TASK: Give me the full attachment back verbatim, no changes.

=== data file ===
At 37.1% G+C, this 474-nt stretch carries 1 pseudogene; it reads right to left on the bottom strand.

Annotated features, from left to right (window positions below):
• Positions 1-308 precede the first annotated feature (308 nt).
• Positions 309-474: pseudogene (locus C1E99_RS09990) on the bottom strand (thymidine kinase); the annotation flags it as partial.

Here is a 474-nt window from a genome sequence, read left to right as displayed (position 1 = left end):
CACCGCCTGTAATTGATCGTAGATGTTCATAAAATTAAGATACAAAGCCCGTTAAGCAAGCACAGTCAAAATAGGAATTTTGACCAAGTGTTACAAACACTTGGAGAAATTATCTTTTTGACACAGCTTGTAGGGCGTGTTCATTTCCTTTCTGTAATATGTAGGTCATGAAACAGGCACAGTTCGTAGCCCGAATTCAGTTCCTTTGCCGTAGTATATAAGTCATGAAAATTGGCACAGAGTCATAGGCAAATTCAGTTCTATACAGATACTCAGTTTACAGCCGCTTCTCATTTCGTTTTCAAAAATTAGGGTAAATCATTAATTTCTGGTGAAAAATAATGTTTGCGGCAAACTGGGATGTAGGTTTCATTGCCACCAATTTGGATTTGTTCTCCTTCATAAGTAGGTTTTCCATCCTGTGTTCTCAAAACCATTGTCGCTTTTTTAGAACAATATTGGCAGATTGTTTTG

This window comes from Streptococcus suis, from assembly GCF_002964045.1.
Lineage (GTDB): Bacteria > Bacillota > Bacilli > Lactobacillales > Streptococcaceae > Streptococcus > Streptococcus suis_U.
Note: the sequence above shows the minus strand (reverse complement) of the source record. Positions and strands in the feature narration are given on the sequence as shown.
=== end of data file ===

At 37.1% G+C, this 474-nt stretch carries 1 pseudogene; it reads right to left on the bottom strand.

Annotated features, from left to right (window positions below):
• Positions 1-308 precede the first annotated feature (308 nt).
• Positions 309-474: pseudogene (locus C1E99_RS09990) on the bottom strand (thymidine kinase); the annotation flags it as partial.

Here is a 474-nt window from a genome sequence, read left to right as displayed (position 1 = left end):
CACCGCCTGTAATTGATCGTAGATGTTCATAAAATTAAGATACAAAGCCCGTTAAGCAAGCACAGTCAAAATAGGAATTTTGACCAAGTGTTACAAACACTTGGAGAAATTATCTTTTTGACACAGCTTGTAGGGCGTGTTCATTTCCTTTCTGTAATATGTAGGTCATGAAACAGGCACAGTTCGTAGCCCGAATTCAGTTCCTTTGCCGTAGTATATAAGTCATGAAAATTGGCACAGAGTCATAGGCAAATTCAGTTCTATACAGATACTCAGTTTACAGCCGCTTCTCATTTCGTTTTCAAAAATTAGGGTAAATCATTAATTTCTGGTGAAAAATAATGTTTGCGGCAAACTGGGATGTAGGTTTCATTGCCACCAATTTGGATTTGTTCTCCTTCATAAGTAGGTTTTCCATCCTGTGTTCTCAAAACCATTGTCGCTTTTTTAGAACAATATTGGCAGATTGTTTTG

This window comes from Streptococcus suis, from assembly GCF_002964045.1.
Lineage (GTDB): Bacteria > Bacillota > Bacilli > Lactobacillales > Streptococcaceae > Streptococcus > Streptococcus suis_U.
Note: the sequence above shows the minus strand (reverse complement) of the source record. Positions and strands in the feature narration are given on the sequence as shown.